Panel 3: Feral Biopolitics (1)

Belonging here: Feral/community cats in Australia
Emeritus Professor Jean Hillier
School of Global Urban and Social Studies 
Royal Melbourne Institute of Technology

Canine TANATOcommerce or the political-ethical dilemma of merchandise / The Bio-unlawfulness of Being: Stray dogs
Berenice Olmedo Peña
Visual Artist

Endangered Ferals
Dr. Anna Boswell
School of Humanities
University of Auckland 

Comments 12

  1. Thanks to Jean, Berenice and Anna for a set of fascinating presentations that cohere amazingly well! Your common analysis of the way that policies focused on policing (pun intended) different feral species follow a biopolitical logic is both convincing and disturbing. One thing to which your analyses seem to point is that policies targeting such species for eradication often also follow a capitalist logic in the sense that species are eliminated if they cannot be profitably harnessed in the interest of accumulation. Foucault was quite clear that biopolitics was partly about regulating bodies for capitalist production even given his overall critique of the Marxist project. So are these policies targeting feral nonhumans most fundamentally biopolitics in the service of capitalism? Or are there different logics driving these policies?

    1. Thanks Robert for your comment.
      I agree that Foucauldian biopolitics can be an appropriate analytical frame for critically exploring the categorization of ‘feral’ and ‘pest’ and for attempts at exterminating those who fall into such categories (and ‘weeds’ too). There are definitely many organisations and people who make economic profit out of non-humans deemed ‘pest’ in this manner. It is in their interests, for instance, to continue to manufacture and persuade the public, politicians and others that 1080 (sodium fluoroacetate, FCH2CO2Na) is ‘humane’ when much science indicates otherwise. 1080 is banned internationally except in Australia and New Zealand (and as a rodenticide in Mexico, Korea, Japan and Israel) due to the way in which affected creatures die and the multiplier effects on other species and the environment. The West Australian government who holds the patent for 1080 and manufactures it , is at pains to suggest that FCH2CO2Na occurs ‘naturally’ and hence many species are immune to it. This may be so for some local herbivores, but not for carnivores, such as native cats/quolls.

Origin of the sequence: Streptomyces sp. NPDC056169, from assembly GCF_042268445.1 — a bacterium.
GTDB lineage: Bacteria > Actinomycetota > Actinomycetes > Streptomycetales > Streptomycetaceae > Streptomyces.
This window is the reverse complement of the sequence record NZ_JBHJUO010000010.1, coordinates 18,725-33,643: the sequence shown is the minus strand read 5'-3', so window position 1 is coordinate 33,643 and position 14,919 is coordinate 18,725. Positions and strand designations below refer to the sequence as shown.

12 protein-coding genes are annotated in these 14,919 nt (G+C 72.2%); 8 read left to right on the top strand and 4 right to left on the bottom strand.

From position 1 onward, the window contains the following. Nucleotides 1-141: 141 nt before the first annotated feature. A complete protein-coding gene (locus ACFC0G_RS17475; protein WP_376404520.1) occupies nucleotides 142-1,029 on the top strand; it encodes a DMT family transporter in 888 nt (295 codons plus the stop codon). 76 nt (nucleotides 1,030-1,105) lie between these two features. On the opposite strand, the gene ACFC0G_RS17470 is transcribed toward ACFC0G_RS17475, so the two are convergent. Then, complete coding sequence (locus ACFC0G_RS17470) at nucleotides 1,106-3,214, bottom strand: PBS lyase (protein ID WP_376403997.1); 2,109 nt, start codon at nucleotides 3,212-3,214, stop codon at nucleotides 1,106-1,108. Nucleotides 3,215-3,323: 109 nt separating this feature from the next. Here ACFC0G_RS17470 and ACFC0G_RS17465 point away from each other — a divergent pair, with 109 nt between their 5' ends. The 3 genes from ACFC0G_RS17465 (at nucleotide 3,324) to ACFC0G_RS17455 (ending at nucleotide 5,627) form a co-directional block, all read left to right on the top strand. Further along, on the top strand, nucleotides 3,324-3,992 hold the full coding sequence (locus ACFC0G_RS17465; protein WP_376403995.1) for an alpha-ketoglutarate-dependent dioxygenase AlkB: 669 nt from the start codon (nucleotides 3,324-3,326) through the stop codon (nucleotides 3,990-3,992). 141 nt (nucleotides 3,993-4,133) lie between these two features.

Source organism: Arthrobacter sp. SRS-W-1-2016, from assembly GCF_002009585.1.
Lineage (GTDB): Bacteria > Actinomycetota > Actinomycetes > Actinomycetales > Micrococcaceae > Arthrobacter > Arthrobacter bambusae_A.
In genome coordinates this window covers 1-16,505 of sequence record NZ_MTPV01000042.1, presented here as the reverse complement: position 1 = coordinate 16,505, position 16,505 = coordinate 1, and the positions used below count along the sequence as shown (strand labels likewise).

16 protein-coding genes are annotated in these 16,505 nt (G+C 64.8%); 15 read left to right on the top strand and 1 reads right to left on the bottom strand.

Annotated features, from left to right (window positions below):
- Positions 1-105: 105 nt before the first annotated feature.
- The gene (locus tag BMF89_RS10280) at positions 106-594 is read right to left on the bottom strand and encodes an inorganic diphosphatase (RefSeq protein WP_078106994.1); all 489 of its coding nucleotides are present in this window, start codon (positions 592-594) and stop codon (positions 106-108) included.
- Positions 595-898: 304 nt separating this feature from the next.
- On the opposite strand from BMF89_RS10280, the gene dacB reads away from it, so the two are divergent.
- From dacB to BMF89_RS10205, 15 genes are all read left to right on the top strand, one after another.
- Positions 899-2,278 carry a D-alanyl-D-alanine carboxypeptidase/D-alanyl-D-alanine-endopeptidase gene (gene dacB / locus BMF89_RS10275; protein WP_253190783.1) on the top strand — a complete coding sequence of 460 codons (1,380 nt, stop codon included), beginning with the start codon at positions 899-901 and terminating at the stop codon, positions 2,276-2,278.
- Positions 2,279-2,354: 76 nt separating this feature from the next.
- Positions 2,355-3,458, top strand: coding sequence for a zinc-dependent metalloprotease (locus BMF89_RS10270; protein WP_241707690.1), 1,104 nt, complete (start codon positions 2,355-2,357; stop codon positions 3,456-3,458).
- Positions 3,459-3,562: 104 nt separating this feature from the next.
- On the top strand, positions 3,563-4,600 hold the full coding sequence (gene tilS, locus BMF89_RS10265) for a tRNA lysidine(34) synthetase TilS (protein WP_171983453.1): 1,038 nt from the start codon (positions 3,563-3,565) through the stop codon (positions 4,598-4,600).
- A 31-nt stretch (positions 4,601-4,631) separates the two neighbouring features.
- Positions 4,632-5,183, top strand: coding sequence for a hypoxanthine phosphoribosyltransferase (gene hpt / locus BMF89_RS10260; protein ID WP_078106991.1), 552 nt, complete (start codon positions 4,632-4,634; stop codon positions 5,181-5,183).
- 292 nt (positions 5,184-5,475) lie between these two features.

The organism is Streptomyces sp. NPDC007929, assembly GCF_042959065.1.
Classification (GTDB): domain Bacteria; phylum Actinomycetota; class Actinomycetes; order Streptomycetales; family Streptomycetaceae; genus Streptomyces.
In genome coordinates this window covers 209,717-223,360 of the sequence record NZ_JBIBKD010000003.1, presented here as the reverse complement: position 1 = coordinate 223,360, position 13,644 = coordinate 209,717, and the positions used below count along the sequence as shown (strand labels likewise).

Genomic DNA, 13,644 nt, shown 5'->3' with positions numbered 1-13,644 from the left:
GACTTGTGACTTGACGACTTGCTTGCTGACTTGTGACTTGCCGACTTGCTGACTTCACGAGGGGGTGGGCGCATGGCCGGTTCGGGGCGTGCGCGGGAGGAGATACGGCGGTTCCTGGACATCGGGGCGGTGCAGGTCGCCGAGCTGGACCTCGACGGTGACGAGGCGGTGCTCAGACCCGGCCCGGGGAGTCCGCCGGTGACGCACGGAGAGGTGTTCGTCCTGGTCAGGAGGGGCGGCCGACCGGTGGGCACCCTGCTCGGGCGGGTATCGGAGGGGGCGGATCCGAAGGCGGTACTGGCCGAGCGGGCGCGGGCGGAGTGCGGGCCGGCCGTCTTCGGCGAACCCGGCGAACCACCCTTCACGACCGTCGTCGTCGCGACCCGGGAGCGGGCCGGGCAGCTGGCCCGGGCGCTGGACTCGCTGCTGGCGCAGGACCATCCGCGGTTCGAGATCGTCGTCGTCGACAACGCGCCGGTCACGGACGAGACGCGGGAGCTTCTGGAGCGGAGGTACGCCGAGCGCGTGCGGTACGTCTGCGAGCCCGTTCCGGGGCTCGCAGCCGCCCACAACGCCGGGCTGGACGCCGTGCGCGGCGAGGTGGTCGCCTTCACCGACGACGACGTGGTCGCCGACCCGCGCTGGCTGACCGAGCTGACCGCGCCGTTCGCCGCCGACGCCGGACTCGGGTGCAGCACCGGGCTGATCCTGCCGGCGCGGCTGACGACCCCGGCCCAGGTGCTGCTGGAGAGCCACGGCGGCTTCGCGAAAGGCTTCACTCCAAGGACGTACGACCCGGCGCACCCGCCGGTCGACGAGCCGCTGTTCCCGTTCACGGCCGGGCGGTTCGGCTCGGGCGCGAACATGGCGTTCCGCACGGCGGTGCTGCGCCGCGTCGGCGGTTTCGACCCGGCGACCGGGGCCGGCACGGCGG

Similar stories can be told re ‘Roundup’ and plants.
      Capital may not be the only logic in play, but it plays a definite role in the selection of means for biopolitical control in Australia.

  2. A second question for the panel: discussions of anmal agency like this always make me think of research demonstrating that in some parts of premodern Europe animals seem to have been attributed more agency and political subjectivity than at present to the extent that they could actually be tried for crimes such as murder. If we are to acknowledge animals as having more moral and political agency today, would this then mean that they should also again be held accountable for crimes against other individuals and species? Should cats be made to answer for eating birds? Birds for eating worms? If not, where and how do we draw the line between political rights and political obligations/accountability in the human-nonhuman spectrum?

    1. Interesting question!
      The French philosopher (and right-wing politician) Luc Ferry discussed medieval animal trials in a scathing manner. Many trials seem to have been held in Europe between the 13th and 19th Centuries. Indeed, residents of Hartlepool in the UK are nicknamed ‘monkey hangers’ after hanging a monkey as a French spy.
      More recently, Antoine Goetschel was the animal lawyer in Zurich.
      As Dr Seuss asked, ‘who speaks for the trees?’

      Your question opens up the issue of anthropocentrism and morals. Can non-human animals have moral views? Can they distinguish between ‘right’ and ‘wrong’? (Some probably can perhaps.) Should they be subject to human moral codes for doing something like eating to survive? After all, it’s us who have moved into their habitats.
      I am currently working on the topic of ‘less cute’ nonhumans who are typically regarded as pests – mosquitoes. In many ways, all species of mosquitoes are held responsible for transmitting pathogens when in fact, only females from a few of the c3500 species do. But we dont stop to look at the mosquito on our arm – we just swat it. Malathion is frequently used for spraying by organisations. Malathion is an acetylcholinesterase inhibitor, a diverse family of chemicals that includes sarin (as used in gas attacks on humans eg Tokyo subway) and carbaryl. It attacks the nervous system and the mosquitoes die in agony. (I know, it’s all relative, but it’s agony to them.) There are other ways to live with mosquitoes.